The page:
Beavers Lane Camp

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Beavers Lane Camp
Beavers Lane Camp is located in Greater London
Beavers Lane Camp
Beavers Lane Camp
Location within London
Coordinates51°28′03″N 00°23′51″W / 51.46750°N 0.39750°W / 51.46750; -0.39750Coordinates: 51°28′03″N 00°23′51″W / 51.46750°N 0.39750°W / 51.46750; -0.39750
Site information
OwnerMinistry of Defence
Operator British Army
Site history
Built forWar Office
In usePre-War to 1983

Beavers Lane Camp, Hounslow, London is a former camp of the British Army; it was originally built as an extension to the Cavalry Barracks, Hounslow and was also known as I.T. (Infantry Training) Centre, Hounslow.[1]


The camp was built on 27 acres (11 ha) of farmland belonging to Millers Farm. The site was acquired in 1939; on 2 January 1940 construction began on hutted accommodation for 7 field officers, 28 junior officers, 35 WOs and Sergeants, and 1,056 other ranks.[1] This included provision for around 150 women of the ATS. The building work was undertaken by G. E. Wallis & Sons. In addition to accommodation, the site included regimental offices and stores, training rooms, workshops, a Regimental Institute, Officers' Mess, Church Room, Gymnasium and all sorts of ancillary facilities. Several of the former farm buildings were adapted for use as Motor Transport sheds.[1]

During the Second World War, the camp was initially occupied by the 2nd Battalion the Welsh Guards (from 1939), which functioned as a 'holding battalion' (for newly-trained recruits awaiting deployment) until 1941, whereupon the 3rd Battalion was established at Beavers Lane to take its place.[1] In the spring of 1942, the camp became home to the 70th Battalion the Middlesex Regiment, who had been stationed in the Cavalry Barracks, Hounslow (a few hundred yards up on the other side of Beaver Lane); they remained there until August 1943. After the war it became an Infantry Training Centre with accommodation for circa 1,500 staff.[2] The sheds and workshops were later occupied by 70 MT Company, the Royal Army Service Corps. In the 1950s the Army built new married soldiers' accommodation for the camp (Beavers Terrace and Cavalry Terrace).[1]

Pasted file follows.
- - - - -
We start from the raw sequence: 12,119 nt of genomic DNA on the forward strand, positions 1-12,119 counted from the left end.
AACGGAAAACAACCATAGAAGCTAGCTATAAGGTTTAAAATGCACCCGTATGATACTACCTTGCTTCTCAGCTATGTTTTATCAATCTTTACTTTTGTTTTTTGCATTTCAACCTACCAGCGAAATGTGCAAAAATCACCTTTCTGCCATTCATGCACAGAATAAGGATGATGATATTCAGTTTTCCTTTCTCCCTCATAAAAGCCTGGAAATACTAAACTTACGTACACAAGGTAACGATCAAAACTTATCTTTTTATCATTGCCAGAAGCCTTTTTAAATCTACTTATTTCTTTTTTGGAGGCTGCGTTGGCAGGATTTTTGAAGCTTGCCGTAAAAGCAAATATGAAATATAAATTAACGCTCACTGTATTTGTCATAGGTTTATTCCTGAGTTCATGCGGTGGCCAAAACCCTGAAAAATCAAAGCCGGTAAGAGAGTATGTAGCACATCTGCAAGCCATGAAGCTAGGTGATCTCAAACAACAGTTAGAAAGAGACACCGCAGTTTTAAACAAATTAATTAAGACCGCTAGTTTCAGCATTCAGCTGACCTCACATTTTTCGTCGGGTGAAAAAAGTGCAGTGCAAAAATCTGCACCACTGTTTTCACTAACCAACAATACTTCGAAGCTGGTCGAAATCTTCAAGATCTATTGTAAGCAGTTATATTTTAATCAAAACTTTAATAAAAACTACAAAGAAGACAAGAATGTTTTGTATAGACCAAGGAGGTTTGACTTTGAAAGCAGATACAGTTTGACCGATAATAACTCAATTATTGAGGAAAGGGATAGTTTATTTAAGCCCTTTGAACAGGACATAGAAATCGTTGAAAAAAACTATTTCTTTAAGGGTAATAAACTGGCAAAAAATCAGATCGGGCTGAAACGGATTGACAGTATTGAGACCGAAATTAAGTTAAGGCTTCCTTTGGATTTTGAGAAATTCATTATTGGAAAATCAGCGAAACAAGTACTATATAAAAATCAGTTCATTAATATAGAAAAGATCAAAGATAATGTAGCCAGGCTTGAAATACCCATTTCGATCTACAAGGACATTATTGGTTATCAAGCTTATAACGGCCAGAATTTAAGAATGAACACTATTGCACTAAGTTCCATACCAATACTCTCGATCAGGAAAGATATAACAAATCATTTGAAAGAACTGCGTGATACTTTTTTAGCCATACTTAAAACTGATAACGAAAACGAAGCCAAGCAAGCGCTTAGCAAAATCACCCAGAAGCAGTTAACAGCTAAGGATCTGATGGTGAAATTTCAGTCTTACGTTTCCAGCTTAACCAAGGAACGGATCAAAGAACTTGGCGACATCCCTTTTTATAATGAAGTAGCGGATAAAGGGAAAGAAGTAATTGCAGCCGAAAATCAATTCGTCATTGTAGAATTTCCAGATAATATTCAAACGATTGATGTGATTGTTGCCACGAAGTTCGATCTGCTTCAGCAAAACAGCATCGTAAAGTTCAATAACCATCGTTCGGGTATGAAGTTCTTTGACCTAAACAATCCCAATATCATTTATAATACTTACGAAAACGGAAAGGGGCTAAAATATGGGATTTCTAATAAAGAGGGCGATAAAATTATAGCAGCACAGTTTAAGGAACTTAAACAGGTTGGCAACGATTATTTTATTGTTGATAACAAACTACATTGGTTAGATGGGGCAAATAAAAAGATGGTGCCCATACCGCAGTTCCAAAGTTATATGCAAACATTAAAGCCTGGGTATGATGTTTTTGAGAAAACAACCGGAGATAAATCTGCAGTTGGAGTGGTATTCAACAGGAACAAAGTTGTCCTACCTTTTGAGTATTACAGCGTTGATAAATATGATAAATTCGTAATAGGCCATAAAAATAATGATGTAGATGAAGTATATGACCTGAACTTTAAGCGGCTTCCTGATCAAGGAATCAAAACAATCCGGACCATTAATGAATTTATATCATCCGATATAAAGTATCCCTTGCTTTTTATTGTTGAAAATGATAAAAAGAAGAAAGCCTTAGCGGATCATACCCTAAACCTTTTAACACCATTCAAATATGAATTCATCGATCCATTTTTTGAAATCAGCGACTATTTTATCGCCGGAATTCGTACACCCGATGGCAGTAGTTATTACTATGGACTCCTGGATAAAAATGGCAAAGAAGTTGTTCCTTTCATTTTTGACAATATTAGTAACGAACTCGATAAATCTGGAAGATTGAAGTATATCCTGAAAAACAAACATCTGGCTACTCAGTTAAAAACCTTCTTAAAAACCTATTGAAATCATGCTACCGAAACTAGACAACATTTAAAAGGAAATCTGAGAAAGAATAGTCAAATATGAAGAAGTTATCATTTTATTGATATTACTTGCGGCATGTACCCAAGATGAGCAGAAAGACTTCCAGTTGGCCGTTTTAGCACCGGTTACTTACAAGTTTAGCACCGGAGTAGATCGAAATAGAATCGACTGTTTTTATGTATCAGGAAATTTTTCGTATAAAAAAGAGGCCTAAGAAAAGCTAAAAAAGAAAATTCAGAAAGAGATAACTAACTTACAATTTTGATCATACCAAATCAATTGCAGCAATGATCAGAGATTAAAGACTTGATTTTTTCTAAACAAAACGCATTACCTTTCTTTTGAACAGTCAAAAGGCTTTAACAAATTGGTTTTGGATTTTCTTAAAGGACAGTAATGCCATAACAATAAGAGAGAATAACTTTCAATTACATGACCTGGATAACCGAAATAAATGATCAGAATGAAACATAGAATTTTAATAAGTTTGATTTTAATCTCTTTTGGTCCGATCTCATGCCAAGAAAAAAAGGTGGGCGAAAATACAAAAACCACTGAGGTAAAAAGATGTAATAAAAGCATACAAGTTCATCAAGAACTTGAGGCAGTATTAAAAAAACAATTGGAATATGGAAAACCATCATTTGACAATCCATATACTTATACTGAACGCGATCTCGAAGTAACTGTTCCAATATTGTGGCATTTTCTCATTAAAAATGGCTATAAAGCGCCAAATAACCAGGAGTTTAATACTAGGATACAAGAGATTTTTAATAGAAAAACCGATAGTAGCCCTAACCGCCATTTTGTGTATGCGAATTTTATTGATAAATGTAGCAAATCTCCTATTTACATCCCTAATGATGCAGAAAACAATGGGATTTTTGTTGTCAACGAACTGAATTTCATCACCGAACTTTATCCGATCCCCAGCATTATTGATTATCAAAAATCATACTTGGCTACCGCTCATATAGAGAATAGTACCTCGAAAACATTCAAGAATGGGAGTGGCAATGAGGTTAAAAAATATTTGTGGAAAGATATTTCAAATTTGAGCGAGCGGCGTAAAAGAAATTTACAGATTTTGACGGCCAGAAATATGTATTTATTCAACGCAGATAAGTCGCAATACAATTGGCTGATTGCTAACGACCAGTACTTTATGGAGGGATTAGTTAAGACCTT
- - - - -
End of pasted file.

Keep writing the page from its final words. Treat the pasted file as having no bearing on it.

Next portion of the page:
Beavers Lane Camp was the home of 10 Signals Regiment from 1964 until 1983[3] (when it moved to HQ UK Land Forces at Wilton).[4] The 'White Helmets' (Royal Signals Motorcycle Display Team) was also based at Beavers Lane for this period. Following the Royal Signals' departure, their buildings were taken over for a time by the Special Investigations Branch of the Military Police.[1] In addition, the site included extensive workshops and offices for the Royal Corps of Transport and the Royal Electrical and Mechanical Engineers; the RCT (successors to the RASC) left Beavers Lane for Regent's Park Barracks in 1989–90. That same year saw the departure of the Royal Army Ordnance Corps, who had a bomb disposal unit based at Beavers Lane through the 1970s and '80s; it relocated to RAF Northolt.[1]

During the 1990s the camp remained in MOD ownership, but earmarked for disposal. Over half the original buildings had already been demolished, in the late 1960s and early '70s. A third of the site was cleared and put up for sale in 1994 (British Airways acquired it and built industrial units).[1] The remaining 18 acres (7.3 ha) remained in a derelict state until the year 2000, when the remaining buildings were finally demolished, the ground decontaminated and the site subsequently sold. It is now an industrial estate.[1]


  1. ^ a b c d e f g h i Raymond, Barry (2003). A History of the Army in Hounslow. Manchester: The Small Print.
  2. ^ "Edith's Streets". Retrieved 15 April 2014.
  3. ^ "Beavers Lane Camp, Hounslow - home to 10 Signals Regiment". Retrieved 15 April 2014.
  4. ^ Lord, Cliff; Watson, Graham (2003). The Royal Corps of Signals: Unit Histories of the Corps (1920-2001) and its Antecedents. Solihull: Helion & co.